Professional indemnity insurance: Nursing and Midwifery
Why professional indemnity insurance for nurses is essential.
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Professional indemnity insurance (PII) protects you against legal costs and compensation claims that come about as a result of professional advice or services you perform. Professional indemnity insurance is a requirement for all nurses in Australia to meet Nursing and Midwifery Board of Australia (NMBA) registration standard in order to practice.
Why do nurses need indemnity insurance?
The nursing industry features a diverse mix of working situations. For example there are entire nursing teams is hospitals as well as personal carers in homes and more. Regardless of where the nursing care takes place however, there's a genuine possibility of making errors. This includes:
- Administering the wrong medication to a patient
- Failing to carry out instructions properly to care for a patient
- Being wrongfully accused of unprofessional conduct either while performing clinical duties or administration work
- Giving incorrect advice to a patient
- Applying or removing dressings negligently, resulting in damage or injury to a patient
- Making a mistake or error in judgement due to being overworked
Professional indemnity insurance (PII) is designed to protect you in the event where you make a mistake and are sued. Although you take care to ensure these situations don't happens, PII will give you peace of mind knowing you're covered - just in case.
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Is indemnity cover not already included?
You may be offered some level of cover under your employer’s professional indemnity policy, but it’s also a good idea to compare your options cover for yourself. Some professional associations offer professional indemnity cover to members. You can also take out a policy from an insurance provider.
Professional indemnity insurance offers financial protection against the many risks nurses face, ensuring they can simply perform their vital jobs without having to worry about the damage their finances and careers would suffer if something went wrong.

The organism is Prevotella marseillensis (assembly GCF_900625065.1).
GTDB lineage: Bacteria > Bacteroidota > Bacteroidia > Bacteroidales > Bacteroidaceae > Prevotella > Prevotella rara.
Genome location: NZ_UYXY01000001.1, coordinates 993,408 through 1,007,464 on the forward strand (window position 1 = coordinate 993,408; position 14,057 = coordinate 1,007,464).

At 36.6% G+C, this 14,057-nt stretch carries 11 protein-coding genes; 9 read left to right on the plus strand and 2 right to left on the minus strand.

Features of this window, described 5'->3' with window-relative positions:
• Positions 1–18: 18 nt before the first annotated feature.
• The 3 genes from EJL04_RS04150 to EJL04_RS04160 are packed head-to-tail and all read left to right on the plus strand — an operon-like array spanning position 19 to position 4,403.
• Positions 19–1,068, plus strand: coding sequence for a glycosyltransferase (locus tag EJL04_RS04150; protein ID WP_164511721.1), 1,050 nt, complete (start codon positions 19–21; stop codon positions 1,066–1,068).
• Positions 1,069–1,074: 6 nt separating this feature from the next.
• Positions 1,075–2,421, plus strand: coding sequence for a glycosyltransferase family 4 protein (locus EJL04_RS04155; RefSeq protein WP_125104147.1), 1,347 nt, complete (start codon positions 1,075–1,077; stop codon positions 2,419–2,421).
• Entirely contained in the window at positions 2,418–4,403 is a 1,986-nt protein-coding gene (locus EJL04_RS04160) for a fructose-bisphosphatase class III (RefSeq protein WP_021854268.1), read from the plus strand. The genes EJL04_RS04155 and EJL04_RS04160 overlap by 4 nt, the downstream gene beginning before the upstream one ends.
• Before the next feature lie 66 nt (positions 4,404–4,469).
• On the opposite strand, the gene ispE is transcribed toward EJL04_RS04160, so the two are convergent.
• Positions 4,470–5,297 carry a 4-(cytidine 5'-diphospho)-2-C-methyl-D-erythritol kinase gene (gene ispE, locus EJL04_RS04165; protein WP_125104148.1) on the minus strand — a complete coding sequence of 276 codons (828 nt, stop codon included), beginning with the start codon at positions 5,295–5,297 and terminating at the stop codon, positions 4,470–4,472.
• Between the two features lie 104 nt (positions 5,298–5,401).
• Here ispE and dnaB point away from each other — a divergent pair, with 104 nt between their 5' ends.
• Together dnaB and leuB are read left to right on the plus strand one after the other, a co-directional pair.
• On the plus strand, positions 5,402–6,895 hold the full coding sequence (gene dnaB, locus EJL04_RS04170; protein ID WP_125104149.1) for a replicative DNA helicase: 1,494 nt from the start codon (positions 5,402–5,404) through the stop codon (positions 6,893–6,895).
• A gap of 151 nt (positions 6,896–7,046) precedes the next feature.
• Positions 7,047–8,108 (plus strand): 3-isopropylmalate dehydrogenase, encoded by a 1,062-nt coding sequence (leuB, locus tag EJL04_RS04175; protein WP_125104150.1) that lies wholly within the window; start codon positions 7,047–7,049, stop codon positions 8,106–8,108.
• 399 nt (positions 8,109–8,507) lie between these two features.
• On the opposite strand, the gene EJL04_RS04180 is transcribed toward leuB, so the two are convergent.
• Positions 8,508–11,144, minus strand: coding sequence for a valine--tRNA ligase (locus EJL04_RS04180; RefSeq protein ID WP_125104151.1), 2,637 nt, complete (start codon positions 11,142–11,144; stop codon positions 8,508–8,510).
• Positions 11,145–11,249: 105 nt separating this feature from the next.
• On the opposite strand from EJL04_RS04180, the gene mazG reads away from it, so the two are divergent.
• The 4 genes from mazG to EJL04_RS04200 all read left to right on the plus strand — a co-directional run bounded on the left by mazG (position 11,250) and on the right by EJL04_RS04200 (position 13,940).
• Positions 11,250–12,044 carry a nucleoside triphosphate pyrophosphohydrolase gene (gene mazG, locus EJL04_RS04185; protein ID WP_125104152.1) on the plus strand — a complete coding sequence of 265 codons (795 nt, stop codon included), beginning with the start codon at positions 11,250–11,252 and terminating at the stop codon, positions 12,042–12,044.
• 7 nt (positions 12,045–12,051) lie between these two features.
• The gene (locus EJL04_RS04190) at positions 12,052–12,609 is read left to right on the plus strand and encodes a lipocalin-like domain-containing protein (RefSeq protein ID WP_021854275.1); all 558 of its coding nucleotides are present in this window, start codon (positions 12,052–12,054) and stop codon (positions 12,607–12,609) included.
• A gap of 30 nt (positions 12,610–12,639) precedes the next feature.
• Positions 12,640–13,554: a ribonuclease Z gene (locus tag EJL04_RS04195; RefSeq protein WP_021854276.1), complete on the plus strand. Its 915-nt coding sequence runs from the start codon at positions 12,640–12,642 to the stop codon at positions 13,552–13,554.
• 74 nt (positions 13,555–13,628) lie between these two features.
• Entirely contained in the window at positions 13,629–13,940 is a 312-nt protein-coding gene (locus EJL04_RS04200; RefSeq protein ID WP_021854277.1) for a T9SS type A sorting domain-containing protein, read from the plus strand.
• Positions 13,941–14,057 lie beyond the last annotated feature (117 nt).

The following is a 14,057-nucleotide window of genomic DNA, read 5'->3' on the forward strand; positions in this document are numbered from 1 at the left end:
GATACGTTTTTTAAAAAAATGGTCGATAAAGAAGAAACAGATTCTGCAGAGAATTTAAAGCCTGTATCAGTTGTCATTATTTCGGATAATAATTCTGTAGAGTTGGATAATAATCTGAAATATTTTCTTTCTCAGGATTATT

In Australia, in order to fulfil your registration requirements you'll need to have adequate professional indemnity insurance if you are:
- A midwife
- An enrolled nurse
- A nurse practitioner
- A registered nurse
- Community health nurse
- An at home nurse (not including hospitals)
How does it protect nurses?
The nursing industry features a diverse mix of working situations. Hospitals house entire nursing teams with different specialties, while homes can host personal carers. Regardless of where the nursing care takes place however, there's a real possibility of making errors.
Professional indemnity insurance can help pay your legal costs, compensate you for your time if you are summoned to court, and pay compensation costs associated with being:
- Sued for malpractice or negligence. Such as from administering the wrong medication to a patient, giving incorrect advice to a patient, or applying or removing dressings negligently and injuring a patient.
- Sued for damages as a result of a public liability claim. This will not actually cover the public liability claim itself - public liability is a separate form of insurance.
- Sued for breaching intellectual property rights.
- Sued for defamation. This only applies if the defamation or libel claim is somehow connected with your work.
- Called before the Coroner. As a medical professional dealing with living patients, this is a real possibility.
- Reported to AHPRA. Reports can be filed not only by other medical practitioners but also members of the public, and can be for anything from suspected departure from professional standards, such as making a mistake while being overworked.
- Sued after performing a Good Samaritan act. This is any situation where you come forward to offer your professional help in a medical emergency, likely outside the workplace.